- Make eye contact – Show that you are paying attention to them and what they are saying.
- Stay focused on the customer – Making her or him happy is key to your success.
- Be punctual and aim for a perfect attendance record. Be known for your dependability.
- Maintain a clean, neat appearance and practice good grooming. People will respect you if you have a professional appearance, and that includes wearing uniform that is clean and pressed, and remembering to pin on your name badge, if appropriate.
- Handle interruptions gracefully and smoothly. There may be times when you will be interrupted while working with a customer or performing another task; learn to juggle and balance tasks and speak up when necessary to avoid misunderstandings. Say something like, “I’ll be glad to do that; can it wait until I’m finished with this customer?” or “Sure, I can do that. Will you take over helping this customer?” Finish all tasks and clean up loose ends; if you become overloaded, ask your supervisor for help or to prioritize your tasks and assignments.
- Be proactive in helping both customers and coworkers as you pass them in the aisles. Be alert to what is going on around you. Stop and ask the customer who has a puzzled look on her face if you can help her find something; then don’t leave her until you have located the item for her. Help the customer who can’t reach an item on an upper shelf. Assist a coworker who has his hands full.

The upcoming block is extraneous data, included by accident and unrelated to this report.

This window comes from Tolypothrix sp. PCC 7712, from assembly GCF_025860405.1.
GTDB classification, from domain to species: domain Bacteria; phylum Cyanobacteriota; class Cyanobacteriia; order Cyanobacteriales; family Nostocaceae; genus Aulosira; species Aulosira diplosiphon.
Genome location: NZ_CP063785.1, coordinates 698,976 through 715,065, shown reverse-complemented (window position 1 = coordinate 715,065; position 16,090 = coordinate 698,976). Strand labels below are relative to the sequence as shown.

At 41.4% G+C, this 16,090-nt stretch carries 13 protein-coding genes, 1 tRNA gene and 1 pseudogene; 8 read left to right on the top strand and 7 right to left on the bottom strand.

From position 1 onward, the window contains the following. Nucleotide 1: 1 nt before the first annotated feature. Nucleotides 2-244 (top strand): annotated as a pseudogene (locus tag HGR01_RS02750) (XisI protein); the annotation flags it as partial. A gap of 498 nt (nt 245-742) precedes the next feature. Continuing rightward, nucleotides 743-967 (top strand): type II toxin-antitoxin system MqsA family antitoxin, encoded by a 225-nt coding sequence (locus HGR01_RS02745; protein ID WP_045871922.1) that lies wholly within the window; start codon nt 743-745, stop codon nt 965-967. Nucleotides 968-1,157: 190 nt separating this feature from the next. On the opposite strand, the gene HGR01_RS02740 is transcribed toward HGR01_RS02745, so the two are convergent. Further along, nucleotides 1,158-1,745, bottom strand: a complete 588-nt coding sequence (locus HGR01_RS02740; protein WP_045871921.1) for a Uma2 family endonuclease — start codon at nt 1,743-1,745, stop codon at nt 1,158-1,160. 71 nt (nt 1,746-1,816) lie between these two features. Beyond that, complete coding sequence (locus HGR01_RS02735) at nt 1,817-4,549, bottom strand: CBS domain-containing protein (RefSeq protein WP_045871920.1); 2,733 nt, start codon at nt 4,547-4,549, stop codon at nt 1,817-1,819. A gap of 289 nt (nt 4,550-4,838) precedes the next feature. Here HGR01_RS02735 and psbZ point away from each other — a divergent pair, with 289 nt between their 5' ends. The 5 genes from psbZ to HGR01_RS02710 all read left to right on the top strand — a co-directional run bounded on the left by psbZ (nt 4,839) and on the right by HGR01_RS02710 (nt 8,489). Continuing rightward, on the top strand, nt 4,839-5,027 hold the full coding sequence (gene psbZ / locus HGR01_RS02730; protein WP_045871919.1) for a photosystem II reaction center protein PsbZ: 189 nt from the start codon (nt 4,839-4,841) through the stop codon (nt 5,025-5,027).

- Say “thank you” to the customer when you have finished checking her out and bagging her groceries.
- Keep your work area clean. Take the time to tidy any area where you have been working, whether it’s a checkout station, customer-service desk, the front end, one of the departments or the stock room.
- Don’t fidget. Playing with your hair or clothes, shifting your weight back and forth on your feet, jingling change in your pocket, clicking your pen, and so on, is not professional or attractive.
- Cover your mouth if you have to yawn. But know that yawning diminishes your image and might prompt your boss to think that your performance could be better. It doesn’t impress customers either. But, if you’re burning the candle at both ends with your school studies, extracurricular sports and other activities, and home chores, try to squeeze in enough sleep.
- If you have to sneeze, do so into the crook in your arm by your elbow or into a tissue of handkerchief. Say excuse me, and wipe your hands off with a hand wipe before continuing to check out a customer or another task.
- Do your very best with even with seemingly small, insignificant tasks.
- Step up to help with extras.
- Learn the store rules and policies inside out and adhere to them. Check with your supervisor if you have any questions or are unsure how to proceed.
- Learn how to pack a grocery bag correctly! See next week’s entry for this important and fun topic!
Some well-known grocery and supermarket chains tout their strategy to put the “customer first” and that “the customer is always right.” But the proof of that is more than just low prices, coupons, premiums and services; the proof is when you, as the supermarket’s representative, are face to face with a customer and convince her that she truly does come first.
Until next time,